You recently decided hosted blogging is for the birds. You want more control over your blog’s setup. In fact, you want total control over every last detail of your layout, functionality and design. So what do you do? Where do you turn?
One popular option is the Movable Type publishing system from Six Apart (other popular options include Drupal, Joomla!, and WordPress). Movable Type contains pretty much everything you need to get your own site up and running, plus the flexibility to get really obsessive over the details. Also, with a little creativity and some community-created plugins, you can power much more than just a reverse-chronological list of blog posts.
This tutorial won’t go into the Movable Type installation process in-depth since there are many resources online already. What we’ll cover is the process of dressing up a vanilla Movable Type installation by customizing the look and feel of your new site. We’ll also get you started with some custom features by installing some plugins.
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Back when blogging was just catching on, a small PHP-based publishing system was quietly released and quickly took the blogging community by storm. WordPress, as the system was known, was an instant hit thanks to its simplicity and open-source license which allowed interested developers to extend and improve the system without hassle.
Today, WordPress powers everything from huge sites like CNN’s Political Tracker to thousands of personal blogs. Thanks to an easy step up process and the widespread availability of web hosts offering one-click WordPress installs, you can start blogging with WordPress in a snap.
In this tutorial, we’ll assume your web host doesn’t have a one-click installer. Maybe you’ve got a bare-bones host, you’ve decided to host your own site, or you’re simply setting up a local installation to see what WordPress can do. At any rate, fear not — getting WordPress working on your server only takes a few minutes. Of course, you’ll need a few skills in the bag first, like a knowledge of PHP and a comfortable working relationship with MySQL databases.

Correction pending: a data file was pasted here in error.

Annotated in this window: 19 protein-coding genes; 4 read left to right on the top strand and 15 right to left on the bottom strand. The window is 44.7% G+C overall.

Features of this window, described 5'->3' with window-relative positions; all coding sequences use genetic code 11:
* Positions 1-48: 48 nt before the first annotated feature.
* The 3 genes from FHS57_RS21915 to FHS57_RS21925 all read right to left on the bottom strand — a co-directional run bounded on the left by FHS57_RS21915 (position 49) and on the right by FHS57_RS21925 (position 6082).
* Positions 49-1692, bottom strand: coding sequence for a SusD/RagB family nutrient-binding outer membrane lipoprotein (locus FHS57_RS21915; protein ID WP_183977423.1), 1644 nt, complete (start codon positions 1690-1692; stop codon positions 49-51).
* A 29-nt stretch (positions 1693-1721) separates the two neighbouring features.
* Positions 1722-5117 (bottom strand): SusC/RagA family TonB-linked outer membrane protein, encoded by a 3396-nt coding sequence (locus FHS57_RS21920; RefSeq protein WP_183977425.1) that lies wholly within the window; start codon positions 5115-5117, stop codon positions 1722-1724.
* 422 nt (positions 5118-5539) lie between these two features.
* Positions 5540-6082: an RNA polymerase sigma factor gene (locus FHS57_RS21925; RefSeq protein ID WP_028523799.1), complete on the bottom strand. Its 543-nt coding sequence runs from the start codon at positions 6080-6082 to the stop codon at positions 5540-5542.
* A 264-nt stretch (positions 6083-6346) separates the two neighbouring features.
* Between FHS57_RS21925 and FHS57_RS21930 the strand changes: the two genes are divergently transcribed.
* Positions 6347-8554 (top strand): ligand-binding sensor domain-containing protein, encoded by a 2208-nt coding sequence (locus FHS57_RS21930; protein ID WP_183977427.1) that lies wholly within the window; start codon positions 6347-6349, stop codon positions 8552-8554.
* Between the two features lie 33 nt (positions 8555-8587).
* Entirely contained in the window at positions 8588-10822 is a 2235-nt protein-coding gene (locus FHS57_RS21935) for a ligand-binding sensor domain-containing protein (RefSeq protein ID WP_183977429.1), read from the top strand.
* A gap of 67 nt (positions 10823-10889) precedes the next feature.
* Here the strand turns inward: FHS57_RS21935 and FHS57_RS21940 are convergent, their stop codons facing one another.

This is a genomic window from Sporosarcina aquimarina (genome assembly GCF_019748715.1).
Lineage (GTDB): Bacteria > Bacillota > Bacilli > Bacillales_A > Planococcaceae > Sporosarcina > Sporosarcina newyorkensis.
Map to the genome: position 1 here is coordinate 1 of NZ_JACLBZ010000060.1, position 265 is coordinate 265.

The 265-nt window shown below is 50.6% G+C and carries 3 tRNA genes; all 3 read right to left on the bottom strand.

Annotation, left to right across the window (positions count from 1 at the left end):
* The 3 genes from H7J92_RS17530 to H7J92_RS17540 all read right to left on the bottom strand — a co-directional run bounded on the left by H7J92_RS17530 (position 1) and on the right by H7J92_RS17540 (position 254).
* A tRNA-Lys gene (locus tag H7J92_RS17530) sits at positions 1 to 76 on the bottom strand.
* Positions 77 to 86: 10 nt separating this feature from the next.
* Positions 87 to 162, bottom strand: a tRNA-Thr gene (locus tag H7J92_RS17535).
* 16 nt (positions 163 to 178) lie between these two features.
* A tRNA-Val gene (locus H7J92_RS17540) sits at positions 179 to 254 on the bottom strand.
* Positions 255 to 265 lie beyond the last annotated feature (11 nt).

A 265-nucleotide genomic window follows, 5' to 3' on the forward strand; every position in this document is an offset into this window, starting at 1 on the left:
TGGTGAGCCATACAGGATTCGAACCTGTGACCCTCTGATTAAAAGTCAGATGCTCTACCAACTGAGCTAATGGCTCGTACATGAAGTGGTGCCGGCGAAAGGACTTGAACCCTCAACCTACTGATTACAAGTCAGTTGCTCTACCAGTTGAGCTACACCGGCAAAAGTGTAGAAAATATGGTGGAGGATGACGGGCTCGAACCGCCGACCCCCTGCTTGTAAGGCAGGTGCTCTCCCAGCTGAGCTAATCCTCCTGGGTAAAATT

Once your blog is up and running, we’ll take a look at different ways you can customize and extend your blog.
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This code was written based on a template by John Resig. The original can be found at John Resig’s addEvent function website.
In computer graphics, a color look-up table, or CLUT, is the set of available colors for a given application.
For example, a 24-bit system can display 16 million unique colors, but a given program would use only 256 of them at a time if the display is in 256-color mode. The CLUT in this case would consist of the 16 million colors, but the program’s palette would contain only the 256-color subset. To avoid dithering (i.e., varying the pattern of dots in an image) on 8-bit machines, you should only use colors from a predesignated CLUT.
A grayscale image uses only shades of gray to represent an image.
Black-and-white photographs can use a virtually unlimited number of shades of gray, but most computers can display only 16 or 256. To grayscale is to convert a continuous-tone image, like a black-and-white photograph, to an image made up of pixels. Grayscaling is different from dithering, which uses either black or white pixels next to one another to simulate shades of gray. In grayscaling, each individual pixel can be a different shade of gray.